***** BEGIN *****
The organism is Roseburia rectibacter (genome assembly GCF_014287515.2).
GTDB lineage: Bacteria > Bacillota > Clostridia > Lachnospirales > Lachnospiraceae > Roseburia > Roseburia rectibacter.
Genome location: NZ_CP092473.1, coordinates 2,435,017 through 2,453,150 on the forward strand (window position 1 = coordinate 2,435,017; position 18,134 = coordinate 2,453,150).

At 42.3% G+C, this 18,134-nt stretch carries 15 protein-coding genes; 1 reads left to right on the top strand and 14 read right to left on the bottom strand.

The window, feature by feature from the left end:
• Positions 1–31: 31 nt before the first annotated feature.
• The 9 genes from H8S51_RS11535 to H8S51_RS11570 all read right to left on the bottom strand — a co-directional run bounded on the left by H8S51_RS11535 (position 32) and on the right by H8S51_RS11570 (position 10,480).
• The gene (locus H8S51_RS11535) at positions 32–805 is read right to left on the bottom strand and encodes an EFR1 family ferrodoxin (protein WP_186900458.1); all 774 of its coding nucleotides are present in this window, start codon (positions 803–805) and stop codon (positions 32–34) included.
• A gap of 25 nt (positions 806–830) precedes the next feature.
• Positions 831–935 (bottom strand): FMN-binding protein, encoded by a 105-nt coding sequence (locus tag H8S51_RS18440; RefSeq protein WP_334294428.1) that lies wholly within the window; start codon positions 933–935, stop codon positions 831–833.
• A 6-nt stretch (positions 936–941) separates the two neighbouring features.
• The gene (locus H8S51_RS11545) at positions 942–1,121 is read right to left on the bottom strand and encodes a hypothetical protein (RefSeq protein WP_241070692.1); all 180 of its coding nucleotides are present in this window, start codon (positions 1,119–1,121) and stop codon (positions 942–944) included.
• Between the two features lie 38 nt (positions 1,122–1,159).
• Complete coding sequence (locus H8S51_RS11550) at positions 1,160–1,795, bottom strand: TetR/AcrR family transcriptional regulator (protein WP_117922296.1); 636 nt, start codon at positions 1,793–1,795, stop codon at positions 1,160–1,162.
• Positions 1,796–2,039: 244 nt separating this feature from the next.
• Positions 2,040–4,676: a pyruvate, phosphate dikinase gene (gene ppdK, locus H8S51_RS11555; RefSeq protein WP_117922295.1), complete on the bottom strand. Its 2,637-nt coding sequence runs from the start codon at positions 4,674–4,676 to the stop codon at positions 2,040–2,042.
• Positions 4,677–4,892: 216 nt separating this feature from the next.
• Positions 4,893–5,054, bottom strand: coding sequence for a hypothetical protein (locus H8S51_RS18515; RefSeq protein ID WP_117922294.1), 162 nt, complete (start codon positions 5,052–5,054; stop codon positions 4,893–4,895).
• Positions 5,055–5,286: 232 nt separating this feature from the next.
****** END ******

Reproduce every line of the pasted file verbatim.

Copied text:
The organism is Roseburia rectibacter (genome assembly GCF_014287515.2).
GTDB lineage: Bacteria > Bacillota > Clostridia > Lachnospirales > Lachnospiraceae > Roseburia > Roseburia rectibacter.
Genome location: NZ_CP092473.1, coordinates 2,435,017 through 2,453,150 on the forward strand (window position 1 = coordinate 2,435,017; position 18,134 = coordinate 2,453,150).

At 42.3% G+C, this 18,134-nt stretch carries 15 protein-coding genes; 1 reads left to right on the top strand and 14 read right to left on the bottom strand.

The window, feature by feature from the left end:
• Positions 1–31: 31 nt before the first annotated feature.
• The 9 genes from H8S51_RS11535 to H8S51_RS11570 all read right to left on the bottom strand — a co-directional run bounded on the left by H8S51_RS11535 (position 32) and on the right by H8S51_RS11570 (position 10,480).
• The gene (locus H8S51_RS11535) at positions 32–805 is read right to left on the bottom strand and encodes an EFR1 family ferrodoxin (protein WP_186900458.1); all 774 of its coding nucleotides are present in this window, start codon (positions 803–805) and stop codon (positions 32–34) included.
• A gap of 25 nt (positions 806–830) precedes the next feature.
• Positions 831–935 (bottom strand): FMN-binding protein, encoded by a 105-nt coding sequence (locus tag H8S51_RS18440; RefSeq protein WP_334294428.1) that lies wholly within the window; start codon positions 933–935, stop codon positions 831–833.
• A 6-nt stretch (positions 936–941) separates the two neighbouring features.
• The gene (locus H8S51_RS11545) at positions 942–1,121 is read right to left on the bottom strand and encodes a hypothetical protein (RefSeq protein WP_241070692.1); all 180 of its coding nucleotides are present in this window, start codon (positions 1,119–1,121) and stop codon (positions 942–944) included.
• Between the two features lie 38 nt (positions 1,122–1,159).
• Complete coding sequence (locus H8S51_RS11550) at positions 1,160–1,795, bottom strand: TetR/AcrR family transcriptional regulator (protein WP_117922296.1); 636 nt, start codon at positions 1,793–1,795, stop codon at positions 1,160–1,162.
• Positions 1,796–2,039: 244 nt separating this feature from the next.
• Positions 2,040–4,676: a pyruvate, phosphate dikinase gene (gene ppdK, locus H8S51_RS11555; RefSeq protein WP_117922295.1), complete on the bottom strand. Its 2,637-nt coding sequence runs from the start codon at positions 4,674–4,676 to the stop codon at positions 2,040–2,042.
• Positions 4,677–4,892: 216 nt separating this feature from the next.
• Positions 4,893–5,054, bottom strand: coding sequence for a hypothetical protein (locus H8S51_RS18515; RefSeq protein ID WP_117922294.1), 162 nt, complete (start codon positions 5,052–5,054; stop codon positions 4,893–4,895).
• Positions 5,055–5,286: 232 nt separating this feature from the next.